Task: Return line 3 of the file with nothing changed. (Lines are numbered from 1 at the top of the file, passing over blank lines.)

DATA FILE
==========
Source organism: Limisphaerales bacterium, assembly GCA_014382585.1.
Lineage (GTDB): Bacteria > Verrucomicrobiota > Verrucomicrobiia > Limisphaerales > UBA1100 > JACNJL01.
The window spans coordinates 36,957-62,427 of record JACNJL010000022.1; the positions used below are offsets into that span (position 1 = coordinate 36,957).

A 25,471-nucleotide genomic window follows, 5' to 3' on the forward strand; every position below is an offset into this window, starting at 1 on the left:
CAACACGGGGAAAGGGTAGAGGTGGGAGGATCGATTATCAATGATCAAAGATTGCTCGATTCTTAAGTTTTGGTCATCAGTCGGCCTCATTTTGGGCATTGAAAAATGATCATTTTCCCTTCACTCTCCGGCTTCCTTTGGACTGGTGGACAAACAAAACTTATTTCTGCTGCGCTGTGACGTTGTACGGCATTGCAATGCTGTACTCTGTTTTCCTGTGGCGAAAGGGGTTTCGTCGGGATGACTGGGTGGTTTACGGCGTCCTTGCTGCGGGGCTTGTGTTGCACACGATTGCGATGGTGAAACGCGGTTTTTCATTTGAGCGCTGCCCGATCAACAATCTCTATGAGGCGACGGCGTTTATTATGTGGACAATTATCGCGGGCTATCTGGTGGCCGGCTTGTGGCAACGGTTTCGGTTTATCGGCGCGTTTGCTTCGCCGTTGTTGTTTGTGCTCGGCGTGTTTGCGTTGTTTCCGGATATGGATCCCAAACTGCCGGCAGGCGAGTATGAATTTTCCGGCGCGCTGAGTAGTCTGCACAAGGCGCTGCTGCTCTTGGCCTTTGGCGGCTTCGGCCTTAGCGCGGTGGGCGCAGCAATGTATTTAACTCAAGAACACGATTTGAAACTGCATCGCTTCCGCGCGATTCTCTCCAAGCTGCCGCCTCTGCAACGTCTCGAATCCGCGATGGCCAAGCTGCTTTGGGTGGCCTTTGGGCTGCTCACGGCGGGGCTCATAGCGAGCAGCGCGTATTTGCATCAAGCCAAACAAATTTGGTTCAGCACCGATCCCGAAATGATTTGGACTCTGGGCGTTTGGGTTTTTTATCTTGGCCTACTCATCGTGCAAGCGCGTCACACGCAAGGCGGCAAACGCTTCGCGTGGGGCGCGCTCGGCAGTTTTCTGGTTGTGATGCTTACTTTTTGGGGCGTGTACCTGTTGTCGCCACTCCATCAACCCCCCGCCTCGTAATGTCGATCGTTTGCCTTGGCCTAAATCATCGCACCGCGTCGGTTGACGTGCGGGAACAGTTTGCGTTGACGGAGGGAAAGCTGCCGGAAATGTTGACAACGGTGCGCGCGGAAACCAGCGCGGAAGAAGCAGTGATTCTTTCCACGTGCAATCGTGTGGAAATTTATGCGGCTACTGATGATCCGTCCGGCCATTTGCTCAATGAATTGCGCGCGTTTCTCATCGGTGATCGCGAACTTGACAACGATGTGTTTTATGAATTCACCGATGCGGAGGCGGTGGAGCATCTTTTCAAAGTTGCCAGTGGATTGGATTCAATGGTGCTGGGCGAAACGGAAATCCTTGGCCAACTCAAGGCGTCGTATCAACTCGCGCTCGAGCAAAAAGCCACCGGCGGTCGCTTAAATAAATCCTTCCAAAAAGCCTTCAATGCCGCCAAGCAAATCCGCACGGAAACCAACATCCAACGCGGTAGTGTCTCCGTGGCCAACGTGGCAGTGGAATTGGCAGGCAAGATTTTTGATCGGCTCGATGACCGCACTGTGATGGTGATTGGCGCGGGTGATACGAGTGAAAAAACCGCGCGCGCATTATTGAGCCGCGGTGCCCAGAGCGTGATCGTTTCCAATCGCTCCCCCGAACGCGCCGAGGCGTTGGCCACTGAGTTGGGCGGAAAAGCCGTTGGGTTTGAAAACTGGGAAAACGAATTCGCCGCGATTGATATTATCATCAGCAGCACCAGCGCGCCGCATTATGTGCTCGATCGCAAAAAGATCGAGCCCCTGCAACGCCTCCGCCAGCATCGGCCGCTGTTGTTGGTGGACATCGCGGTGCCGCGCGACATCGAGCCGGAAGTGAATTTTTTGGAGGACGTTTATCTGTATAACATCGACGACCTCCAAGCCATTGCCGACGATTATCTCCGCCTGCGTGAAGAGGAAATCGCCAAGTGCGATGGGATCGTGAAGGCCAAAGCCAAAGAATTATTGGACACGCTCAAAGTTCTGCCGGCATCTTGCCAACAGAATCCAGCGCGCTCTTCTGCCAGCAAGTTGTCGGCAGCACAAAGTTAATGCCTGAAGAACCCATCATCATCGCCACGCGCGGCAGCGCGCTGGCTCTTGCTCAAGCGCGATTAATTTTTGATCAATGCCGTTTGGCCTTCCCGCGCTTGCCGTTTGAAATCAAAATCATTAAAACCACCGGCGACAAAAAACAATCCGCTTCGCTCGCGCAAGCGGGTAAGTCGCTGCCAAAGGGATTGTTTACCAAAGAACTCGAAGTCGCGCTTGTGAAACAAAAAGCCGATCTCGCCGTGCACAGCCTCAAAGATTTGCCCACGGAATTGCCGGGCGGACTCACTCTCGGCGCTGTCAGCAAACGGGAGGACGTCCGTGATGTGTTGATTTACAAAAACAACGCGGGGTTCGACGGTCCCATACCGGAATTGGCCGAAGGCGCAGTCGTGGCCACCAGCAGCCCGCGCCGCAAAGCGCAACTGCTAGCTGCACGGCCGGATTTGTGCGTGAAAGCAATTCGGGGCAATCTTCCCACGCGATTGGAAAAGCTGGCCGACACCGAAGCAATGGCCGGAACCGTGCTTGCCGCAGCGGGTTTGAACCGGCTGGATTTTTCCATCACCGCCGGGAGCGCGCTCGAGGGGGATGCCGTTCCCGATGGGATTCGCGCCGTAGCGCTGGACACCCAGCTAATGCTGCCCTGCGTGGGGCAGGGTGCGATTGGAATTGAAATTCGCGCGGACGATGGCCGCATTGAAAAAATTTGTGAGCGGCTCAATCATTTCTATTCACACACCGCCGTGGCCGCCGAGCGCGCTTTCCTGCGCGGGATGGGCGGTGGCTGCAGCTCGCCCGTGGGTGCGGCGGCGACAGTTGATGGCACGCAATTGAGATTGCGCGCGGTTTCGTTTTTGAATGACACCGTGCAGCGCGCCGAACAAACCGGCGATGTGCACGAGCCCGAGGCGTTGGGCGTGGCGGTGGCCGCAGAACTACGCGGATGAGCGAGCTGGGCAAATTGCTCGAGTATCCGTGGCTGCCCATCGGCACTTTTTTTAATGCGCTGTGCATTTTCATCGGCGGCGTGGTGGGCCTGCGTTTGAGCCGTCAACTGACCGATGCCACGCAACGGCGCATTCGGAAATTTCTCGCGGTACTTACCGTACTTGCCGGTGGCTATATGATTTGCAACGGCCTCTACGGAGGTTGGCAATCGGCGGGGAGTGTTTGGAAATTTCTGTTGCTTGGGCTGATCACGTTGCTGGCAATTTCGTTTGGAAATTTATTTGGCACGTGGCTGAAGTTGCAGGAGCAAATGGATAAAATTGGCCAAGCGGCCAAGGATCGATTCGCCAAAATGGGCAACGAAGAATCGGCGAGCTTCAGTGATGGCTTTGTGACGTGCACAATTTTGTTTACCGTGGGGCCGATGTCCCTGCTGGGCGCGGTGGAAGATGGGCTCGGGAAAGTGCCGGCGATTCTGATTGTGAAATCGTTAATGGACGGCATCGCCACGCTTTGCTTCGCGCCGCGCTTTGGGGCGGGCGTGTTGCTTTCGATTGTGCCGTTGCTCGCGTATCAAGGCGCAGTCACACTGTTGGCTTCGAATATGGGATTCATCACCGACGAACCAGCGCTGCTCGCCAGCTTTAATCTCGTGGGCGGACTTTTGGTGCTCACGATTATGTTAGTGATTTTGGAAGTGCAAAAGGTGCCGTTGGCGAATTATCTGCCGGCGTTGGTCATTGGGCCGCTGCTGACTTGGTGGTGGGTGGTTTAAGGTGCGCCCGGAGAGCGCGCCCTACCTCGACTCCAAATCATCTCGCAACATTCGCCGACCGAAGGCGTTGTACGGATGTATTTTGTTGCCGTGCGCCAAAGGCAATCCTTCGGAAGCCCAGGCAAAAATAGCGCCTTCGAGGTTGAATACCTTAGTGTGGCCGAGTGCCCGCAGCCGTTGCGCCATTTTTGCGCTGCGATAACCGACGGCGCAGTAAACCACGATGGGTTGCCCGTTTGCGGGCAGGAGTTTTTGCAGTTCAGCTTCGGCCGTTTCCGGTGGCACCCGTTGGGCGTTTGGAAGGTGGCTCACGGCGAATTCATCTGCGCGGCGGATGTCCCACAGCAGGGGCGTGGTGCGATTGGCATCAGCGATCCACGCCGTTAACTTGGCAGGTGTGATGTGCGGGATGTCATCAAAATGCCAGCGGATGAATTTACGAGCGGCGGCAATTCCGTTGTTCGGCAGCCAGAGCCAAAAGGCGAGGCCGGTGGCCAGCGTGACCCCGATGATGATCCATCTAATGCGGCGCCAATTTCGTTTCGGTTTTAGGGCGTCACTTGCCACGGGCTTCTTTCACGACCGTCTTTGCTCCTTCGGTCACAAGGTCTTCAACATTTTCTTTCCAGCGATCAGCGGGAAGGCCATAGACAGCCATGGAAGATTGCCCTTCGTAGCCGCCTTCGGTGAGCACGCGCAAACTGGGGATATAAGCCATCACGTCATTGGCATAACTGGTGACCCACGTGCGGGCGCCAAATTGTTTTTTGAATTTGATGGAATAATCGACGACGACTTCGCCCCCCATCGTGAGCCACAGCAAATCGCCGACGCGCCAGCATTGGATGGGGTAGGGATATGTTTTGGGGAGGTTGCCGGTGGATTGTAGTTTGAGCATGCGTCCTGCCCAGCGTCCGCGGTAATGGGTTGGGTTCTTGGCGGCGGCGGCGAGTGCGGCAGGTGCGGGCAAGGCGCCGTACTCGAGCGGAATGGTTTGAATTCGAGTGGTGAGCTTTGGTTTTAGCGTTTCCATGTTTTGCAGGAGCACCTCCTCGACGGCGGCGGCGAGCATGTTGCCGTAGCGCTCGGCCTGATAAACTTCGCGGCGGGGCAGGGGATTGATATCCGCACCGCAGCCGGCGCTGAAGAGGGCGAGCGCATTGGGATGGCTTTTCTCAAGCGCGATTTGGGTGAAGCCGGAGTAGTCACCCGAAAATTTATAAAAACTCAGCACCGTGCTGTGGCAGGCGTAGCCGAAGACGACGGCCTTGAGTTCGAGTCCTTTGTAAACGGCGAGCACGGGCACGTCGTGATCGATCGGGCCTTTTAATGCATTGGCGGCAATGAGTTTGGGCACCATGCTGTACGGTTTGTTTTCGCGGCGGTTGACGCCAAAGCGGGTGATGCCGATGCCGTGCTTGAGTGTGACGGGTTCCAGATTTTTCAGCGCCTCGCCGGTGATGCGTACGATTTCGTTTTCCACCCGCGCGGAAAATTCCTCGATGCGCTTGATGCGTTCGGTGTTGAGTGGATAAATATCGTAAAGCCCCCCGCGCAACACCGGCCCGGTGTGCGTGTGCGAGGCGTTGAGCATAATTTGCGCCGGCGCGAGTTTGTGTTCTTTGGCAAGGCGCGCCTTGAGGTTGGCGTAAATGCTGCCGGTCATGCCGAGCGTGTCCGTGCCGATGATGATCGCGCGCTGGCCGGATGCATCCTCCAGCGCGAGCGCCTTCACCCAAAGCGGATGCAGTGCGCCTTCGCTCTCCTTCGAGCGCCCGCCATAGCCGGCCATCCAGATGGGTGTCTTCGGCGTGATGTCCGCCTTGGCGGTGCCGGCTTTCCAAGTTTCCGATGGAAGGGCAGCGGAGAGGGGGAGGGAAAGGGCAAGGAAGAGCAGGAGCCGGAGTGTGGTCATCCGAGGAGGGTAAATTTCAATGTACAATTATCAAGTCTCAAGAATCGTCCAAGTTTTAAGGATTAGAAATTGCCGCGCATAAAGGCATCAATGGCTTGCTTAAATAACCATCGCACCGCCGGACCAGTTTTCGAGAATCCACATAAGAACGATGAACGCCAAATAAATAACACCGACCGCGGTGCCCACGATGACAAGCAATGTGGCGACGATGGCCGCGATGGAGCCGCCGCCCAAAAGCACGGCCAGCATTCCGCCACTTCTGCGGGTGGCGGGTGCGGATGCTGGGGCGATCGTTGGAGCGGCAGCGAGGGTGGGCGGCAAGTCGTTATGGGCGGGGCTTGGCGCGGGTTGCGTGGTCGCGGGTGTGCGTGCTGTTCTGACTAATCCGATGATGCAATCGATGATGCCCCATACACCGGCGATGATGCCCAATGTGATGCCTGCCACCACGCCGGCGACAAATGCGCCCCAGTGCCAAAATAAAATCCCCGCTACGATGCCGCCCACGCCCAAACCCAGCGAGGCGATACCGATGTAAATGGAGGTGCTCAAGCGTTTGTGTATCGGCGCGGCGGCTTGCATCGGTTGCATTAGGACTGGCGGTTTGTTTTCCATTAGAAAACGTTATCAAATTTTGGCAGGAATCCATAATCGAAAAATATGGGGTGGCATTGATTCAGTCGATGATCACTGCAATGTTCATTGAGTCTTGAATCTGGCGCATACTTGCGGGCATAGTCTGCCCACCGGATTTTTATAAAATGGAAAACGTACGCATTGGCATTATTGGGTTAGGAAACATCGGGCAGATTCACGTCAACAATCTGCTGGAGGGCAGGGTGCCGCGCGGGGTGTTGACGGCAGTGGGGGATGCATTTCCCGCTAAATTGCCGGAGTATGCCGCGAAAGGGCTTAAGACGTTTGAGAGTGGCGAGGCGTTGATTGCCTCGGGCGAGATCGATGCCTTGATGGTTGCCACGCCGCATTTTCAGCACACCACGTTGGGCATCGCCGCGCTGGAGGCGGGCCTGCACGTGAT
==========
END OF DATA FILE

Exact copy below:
The window spans coordinates 36,957-62,427 of record JACNJL010000022.1; the positions used below are offsets into that span (position 1 = coordinate 36,957).